The cost of clean water

Water that is safe to drink, straight from the kitchen tap, is more of a luxury than we realize.
There are many places around the world where access to safe drinking water is either nonexistent, or only available for a high price.
But did you know that six million of your fellow Californians are also forced to drink out of plastic bottles?
One of the most serious water quality offenders in California is nitrate, which causes serious health problems for children and pregnant women and is associated with certain cancers.
A recent multiyear study at UC Davis estimated that 550,000 tons of nitrogen fertilizer, 240,000 tons of manure nitrogen, and 4,000 tons of urban and food processing waste effluent nitrogen “are annually applied to or recycled in Central Valley agricultural lands for food production.” Some of the nitrate in these sources leaches to groundwater.
Back in 2012, when the state started really looking into it, another report from UC Davis, this time addressing regulatory options, stated, “Current regulatory programs have not effectively controlled groundwater nitrate contamination, and water quality in these areas has largely worsened for decades, a trend which seems likely to continue.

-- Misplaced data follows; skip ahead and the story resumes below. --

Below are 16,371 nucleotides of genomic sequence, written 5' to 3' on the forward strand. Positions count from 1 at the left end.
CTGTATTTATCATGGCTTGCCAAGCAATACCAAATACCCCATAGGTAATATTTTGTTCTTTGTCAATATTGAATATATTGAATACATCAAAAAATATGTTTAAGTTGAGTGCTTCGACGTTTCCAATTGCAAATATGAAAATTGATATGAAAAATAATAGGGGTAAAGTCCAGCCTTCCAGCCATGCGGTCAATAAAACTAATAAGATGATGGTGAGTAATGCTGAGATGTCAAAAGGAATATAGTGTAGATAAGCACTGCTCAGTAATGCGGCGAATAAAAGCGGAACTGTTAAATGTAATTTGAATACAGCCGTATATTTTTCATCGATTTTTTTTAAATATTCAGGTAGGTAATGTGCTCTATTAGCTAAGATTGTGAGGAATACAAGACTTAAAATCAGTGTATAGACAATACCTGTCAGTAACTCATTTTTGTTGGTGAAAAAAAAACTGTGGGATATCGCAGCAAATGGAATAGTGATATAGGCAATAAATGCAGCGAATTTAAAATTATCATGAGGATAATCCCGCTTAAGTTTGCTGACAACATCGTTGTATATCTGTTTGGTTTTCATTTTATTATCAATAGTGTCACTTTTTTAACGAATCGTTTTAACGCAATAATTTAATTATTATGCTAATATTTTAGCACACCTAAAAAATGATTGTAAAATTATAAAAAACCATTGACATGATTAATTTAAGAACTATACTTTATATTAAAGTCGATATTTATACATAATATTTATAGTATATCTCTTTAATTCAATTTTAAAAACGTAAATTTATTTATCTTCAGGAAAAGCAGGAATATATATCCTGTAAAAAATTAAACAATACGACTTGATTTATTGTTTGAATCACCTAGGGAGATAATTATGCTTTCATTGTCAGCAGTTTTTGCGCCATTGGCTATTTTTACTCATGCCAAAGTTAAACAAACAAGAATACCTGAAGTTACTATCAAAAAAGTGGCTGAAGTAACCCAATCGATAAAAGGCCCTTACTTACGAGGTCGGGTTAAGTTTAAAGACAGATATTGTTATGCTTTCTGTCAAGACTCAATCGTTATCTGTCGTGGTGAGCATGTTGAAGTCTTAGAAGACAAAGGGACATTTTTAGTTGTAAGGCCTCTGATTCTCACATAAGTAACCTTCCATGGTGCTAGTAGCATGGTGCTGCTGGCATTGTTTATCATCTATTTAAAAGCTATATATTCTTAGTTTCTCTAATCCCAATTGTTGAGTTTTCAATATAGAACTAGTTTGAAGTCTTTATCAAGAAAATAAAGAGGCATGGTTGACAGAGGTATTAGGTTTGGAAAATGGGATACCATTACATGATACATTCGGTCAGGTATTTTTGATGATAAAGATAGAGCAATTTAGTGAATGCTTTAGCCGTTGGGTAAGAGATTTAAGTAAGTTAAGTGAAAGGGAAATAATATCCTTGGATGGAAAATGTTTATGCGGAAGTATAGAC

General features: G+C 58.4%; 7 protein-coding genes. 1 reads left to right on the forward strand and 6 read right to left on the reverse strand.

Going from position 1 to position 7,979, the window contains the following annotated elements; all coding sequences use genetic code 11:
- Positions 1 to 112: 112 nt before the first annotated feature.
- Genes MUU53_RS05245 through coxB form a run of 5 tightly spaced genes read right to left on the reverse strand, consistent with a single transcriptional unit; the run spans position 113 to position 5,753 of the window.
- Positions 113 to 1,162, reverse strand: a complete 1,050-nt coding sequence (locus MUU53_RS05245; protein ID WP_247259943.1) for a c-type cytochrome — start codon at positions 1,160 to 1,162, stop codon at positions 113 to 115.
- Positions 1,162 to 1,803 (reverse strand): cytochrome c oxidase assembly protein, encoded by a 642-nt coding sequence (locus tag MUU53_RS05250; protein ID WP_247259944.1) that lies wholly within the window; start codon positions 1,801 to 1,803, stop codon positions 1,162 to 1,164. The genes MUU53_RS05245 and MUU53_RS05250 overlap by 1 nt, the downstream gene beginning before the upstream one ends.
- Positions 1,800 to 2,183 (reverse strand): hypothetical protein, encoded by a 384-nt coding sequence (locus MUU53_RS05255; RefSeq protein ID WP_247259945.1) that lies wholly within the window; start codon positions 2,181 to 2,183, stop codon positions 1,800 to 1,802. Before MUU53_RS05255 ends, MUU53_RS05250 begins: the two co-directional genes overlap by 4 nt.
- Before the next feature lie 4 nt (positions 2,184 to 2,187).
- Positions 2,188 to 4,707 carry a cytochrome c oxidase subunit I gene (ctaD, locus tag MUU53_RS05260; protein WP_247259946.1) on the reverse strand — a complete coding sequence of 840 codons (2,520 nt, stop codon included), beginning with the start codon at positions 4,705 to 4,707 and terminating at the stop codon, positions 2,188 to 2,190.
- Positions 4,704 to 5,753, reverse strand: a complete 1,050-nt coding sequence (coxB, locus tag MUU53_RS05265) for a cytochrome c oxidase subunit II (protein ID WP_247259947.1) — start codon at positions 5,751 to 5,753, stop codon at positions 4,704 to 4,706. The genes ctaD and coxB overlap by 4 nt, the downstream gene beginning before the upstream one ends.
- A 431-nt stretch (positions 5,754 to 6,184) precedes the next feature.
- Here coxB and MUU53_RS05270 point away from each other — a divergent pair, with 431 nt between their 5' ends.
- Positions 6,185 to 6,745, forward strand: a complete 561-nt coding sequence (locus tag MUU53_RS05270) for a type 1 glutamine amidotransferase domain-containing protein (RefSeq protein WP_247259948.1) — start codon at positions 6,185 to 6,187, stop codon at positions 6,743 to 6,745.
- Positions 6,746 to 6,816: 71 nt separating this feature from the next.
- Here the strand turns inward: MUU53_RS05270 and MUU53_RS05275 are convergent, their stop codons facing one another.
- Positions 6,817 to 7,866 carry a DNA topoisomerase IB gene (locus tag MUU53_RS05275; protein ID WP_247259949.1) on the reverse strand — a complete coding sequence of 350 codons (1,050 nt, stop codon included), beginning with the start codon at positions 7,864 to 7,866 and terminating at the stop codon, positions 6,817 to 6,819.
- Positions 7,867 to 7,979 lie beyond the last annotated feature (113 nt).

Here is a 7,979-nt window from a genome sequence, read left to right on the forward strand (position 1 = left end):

The resulting massive “Irrigated Lands Regulatory Program,” with its extensive monitoring and reporting, doesn’t have a lot of friends in farming country, and I think may be completely unknown in urban circles.
With six million acres of irrigated farmland enrolled in the program, farmers are paying well over $22 million dollars a year, and the costs are rising annually.
Organic farmers, using fertilizers that are much less water-soluble than those used in conventional agriculture, know that their best management practices contribute significantly less to the problem, but the state’s program paints all farmers with the same broad brush.
A regulatory approach that rewarded good practices would be a good idea.

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